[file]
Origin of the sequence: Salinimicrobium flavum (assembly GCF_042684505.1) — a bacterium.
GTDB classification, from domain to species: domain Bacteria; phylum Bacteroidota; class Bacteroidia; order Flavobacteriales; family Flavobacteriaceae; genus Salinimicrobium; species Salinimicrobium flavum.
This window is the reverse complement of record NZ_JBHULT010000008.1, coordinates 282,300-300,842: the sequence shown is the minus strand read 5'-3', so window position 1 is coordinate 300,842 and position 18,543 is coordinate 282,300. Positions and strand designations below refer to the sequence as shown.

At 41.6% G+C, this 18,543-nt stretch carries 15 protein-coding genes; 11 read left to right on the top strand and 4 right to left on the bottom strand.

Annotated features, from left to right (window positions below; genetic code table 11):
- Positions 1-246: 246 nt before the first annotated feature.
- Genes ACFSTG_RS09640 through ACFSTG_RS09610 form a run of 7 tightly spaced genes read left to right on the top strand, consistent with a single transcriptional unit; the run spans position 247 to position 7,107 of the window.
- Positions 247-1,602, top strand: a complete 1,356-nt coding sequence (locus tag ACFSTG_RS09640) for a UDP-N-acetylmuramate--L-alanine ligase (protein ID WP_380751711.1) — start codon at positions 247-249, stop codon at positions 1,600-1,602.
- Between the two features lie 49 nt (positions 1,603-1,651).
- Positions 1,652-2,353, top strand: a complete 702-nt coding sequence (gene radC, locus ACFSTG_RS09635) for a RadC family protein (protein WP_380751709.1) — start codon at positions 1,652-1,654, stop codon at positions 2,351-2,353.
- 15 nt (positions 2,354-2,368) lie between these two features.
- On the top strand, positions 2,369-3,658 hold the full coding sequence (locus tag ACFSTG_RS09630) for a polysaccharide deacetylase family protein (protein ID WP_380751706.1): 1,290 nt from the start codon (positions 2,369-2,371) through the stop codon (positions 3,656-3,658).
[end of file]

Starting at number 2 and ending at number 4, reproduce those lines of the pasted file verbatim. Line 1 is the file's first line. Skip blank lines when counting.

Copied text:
GTDB classification, from domain to species: domain Bacteria; phylum Bacteroidota; class Bacteroidia; order Flavobacteriales; family Flavobacteriaceae; genus Salinimicrobium; species Salinimicrobium flavum.
This window is the reverse complement of record NZ_JBHULT010000008.1, coordinates 282,300-300,842: the sequence shown is the minus strand read 5'-3', so window position 1 is coordinate 300,842 and position 18,543 is coordinate 282,300. Positions and strand designations below refer to the sequence as shown.

At 41.6% G+C, this 18,543-nt stretch carries 15 protein-coding genes; 11 read left to right on the top strand and 4 right to left on the bottom strand.